After giving Edwin a changeover refresher he headed off with Chris as Thurston derigged and I put together my latest innovation - the hands-free rope walking setup. This consisted of my locking pantin, my croll, a knee jammer on a bungee cord and a pulley on my chest harness. The key innovation was that the knee jammer was just the hand jammer, and the krab that's usually used in the middle for adjusting length is clipped into both the foot loop and the hand krab so that it becomes the right length. The bungee then clips to the top on a tiny krab, which can be further optimised, and the other end goes over a shoulder and clips into the gear loop on the opposite side.

With my faffing around with my four attachment points, Thurston derigged and we made our way up the cave at a leisurely pace. Apparently Chris on the way out had to contend with a tackle sack full of rope plummeting from the sky as the tail snapped off of the bag, making a very large boom as it fell back to the bottom of the main pitch. Chris also apparently frantically returned thinking he'd removed our rope or something.

Thurston carried on the derig and we started heading out the big gulley route, and I zoomed off ahead through the waterfall to wait on the other side. Thurston called for me to come back, and it was hard to hear anything else given the deafening roar of the waterfall echoing around the chamber. It turned out he couldn't remove either of the Y hang maillons since he was loading them without realising. After we both made this realisation he was able to carry on and I went back to do the waterfall for the third time. Chris came back to see how we were doing since we were taking our time, and I showed him my new fancy setup. He zoomed back out with one of our bags and we continued on up to the entrance where we found a fun sign saying "Don't use the resin anchors until: ..." with the critical info rubbed out. They seemed fine to me anyway.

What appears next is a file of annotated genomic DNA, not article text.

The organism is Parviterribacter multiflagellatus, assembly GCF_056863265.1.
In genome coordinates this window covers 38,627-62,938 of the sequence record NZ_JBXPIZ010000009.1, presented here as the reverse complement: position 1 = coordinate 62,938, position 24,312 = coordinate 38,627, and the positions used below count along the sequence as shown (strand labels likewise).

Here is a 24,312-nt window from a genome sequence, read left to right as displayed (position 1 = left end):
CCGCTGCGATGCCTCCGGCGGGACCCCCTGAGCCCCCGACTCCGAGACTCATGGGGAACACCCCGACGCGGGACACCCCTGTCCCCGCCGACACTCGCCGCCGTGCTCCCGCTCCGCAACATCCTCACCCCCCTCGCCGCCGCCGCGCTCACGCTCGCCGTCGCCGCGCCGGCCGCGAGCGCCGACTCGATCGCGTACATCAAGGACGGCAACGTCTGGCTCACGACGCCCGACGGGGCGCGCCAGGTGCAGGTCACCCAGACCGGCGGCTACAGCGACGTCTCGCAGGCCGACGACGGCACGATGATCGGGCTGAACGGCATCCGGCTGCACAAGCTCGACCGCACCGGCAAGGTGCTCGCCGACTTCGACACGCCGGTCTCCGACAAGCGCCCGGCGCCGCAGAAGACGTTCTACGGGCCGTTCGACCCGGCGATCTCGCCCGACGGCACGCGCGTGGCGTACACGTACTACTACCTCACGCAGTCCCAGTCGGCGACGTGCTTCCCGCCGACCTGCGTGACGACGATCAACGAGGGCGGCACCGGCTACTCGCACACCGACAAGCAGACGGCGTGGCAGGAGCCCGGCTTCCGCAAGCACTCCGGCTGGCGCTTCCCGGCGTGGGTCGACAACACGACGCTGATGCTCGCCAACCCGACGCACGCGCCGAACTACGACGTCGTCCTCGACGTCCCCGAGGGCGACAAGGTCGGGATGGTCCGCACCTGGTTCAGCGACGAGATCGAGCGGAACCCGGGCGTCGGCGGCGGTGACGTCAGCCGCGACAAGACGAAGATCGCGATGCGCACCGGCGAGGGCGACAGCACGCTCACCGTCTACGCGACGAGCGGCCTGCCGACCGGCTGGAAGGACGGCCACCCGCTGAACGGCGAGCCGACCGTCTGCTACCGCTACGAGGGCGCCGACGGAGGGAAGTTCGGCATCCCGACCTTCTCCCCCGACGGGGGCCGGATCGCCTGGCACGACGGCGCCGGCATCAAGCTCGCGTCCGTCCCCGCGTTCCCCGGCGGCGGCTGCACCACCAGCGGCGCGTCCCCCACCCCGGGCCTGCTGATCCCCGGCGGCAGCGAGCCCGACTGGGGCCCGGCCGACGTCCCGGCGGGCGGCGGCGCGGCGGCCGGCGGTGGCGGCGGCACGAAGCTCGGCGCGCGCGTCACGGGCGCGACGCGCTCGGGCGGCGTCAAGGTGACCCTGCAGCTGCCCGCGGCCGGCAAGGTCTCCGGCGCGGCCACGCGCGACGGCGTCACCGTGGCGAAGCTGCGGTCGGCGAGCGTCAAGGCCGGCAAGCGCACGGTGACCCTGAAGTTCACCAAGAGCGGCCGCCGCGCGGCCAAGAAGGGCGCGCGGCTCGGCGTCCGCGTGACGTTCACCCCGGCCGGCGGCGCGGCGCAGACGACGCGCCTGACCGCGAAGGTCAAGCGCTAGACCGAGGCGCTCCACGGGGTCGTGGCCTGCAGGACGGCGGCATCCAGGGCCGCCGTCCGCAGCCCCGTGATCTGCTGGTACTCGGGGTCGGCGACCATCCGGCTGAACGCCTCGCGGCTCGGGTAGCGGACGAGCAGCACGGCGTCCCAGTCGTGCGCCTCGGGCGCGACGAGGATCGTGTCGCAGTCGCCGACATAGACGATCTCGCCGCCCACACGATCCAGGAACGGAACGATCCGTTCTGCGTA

The sun was setting and the wind had completely stopped, bathing the valley in the warm summer glow I reminisce about during the long winter months. Thurston and I wandered back down to the bus and changed, glad to find we weren't the last team out. As callout approached we began wandering over to see the spectacle team, but saw their lights approaching as we neared the farm. All was well, they'd just taken a while longer with some heavy bags apparently. Both teams spoke of horrific rifts, crawls and squeezes, with no one seemingly enthusiastic for a return trip. Sounded great.

A lovely Kingsdale night.